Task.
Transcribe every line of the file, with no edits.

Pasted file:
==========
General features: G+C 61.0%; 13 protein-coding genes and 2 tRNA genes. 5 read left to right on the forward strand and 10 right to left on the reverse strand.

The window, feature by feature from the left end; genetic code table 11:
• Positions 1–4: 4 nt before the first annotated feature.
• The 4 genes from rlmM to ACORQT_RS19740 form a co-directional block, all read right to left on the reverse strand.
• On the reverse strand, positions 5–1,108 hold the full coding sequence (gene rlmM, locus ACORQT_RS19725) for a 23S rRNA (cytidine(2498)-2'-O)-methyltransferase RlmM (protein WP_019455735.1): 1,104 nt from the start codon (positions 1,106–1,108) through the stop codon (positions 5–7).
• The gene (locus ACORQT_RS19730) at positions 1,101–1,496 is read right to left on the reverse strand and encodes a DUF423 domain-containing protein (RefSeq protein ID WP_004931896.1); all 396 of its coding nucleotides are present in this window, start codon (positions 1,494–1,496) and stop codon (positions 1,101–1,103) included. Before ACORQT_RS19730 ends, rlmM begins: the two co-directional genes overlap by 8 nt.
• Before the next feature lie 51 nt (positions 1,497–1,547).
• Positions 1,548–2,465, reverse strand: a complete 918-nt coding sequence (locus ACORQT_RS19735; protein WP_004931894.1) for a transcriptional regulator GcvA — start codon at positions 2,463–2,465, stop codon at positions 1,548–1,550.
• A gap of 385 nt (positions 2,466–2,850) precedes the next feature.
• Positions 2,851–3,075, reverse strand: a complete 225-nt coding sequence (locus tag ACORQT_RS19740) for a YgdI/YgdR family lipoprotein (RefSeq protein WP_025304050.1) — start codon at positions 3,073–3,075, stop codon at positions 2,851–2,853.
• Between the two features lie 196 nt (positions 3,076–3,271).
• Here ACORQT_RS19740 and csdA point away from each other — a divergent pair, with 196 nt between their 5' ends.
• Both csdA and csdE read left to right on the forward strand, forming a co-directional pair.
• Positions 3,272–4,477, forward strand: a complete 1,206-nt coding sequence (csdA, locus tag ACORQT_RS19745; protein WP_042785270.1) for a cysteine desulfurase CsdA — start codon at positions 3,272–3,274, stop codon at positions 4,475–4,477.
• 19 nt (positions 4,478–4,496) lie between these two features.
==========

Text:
General features: G+C 61.0%; 13 protein-coding genes and 2 tRNA genes. 5 read left to right on the forward strand and 10 right to left on the reverse strand.

The window, feature by feature from the left end; genetic code table 11:
• Positions 1–4: 4 nt before the first annotated feature.
• The 4 genes from rlmM to ACORQT_RS19740 form a co-directional block, all read right to left on the reverse strand.
• On the reverse strand, positions 5–1,108 hold the full coding sequence (gene rlmM, locus ACORQT_RS19725) for a 23S rRNA (cytidine(2498)-2'-O)-methyltransferase RlmM (protein WP_019455735.1): 1,104 nt from the start codon (positions 1,106–1,108) through the stop codon (positions 5–7).
• The gene (locus ACORQT_RS19730) at positions 1,101–1,496 is read right to left on the reverse strand and encodes a DUF423 domain-containing protein (RefSeq protein ID WP_004931896.1); all 396 of its coding nucleotides are present in this window, start codon (positions 1,494–1,496) and stop codon (positions 1,101–1,103) included. Before ACORQT_RS19730 ends, rlmM begins: the two co-directional genes overlap by 8 nt.
• Before the next feature lie 51 nt (positions 1,497–1,547).
• Positions 1,548–2,465, reverse strand: a complete 918-nt coding sequence (locus ACORQT_RS19735; protein WP_004931894.1) for a transcriptional regulator GcvA — start codon at positions 2,463–2,465, stop codon at positions 1,548–1,550.
• A gap of 385 nt (positions 2,466–2,850) precedes the next feature.
• Positions 2,851–3,075, reverse strand: a complete 225-nt coding sequence (locus tag ACORQT_RS19740) for a YgdI/YgdR family lipoprotein (RefSeq protein WP_025304050.1) — start codon at positions 3,073–3,075, stop codon at positions 2,851–2,853.
• Between the two features lie 196 nt (positions 3,076–3,271).
• Here ACORQT_RS19740 and csdA point away from each other — a divergent pair, with 196 nt between their 5' ends.
• Both csdA and csdE read left to right on the forward strand, forming a co-directional pair.
• Positions 3,272–4,477, forward strand: a complete 1,206-nt coding sequence (csdA, locus tag ACORQT_RS19745; protein WP_042785270.1) for a cysteine desulfurase CsdA — start codon at positions 3,272–3,274, stop codon at positions 4,475–4,477.
• 19 nt (positions 4,478–4,496) lie between these two features.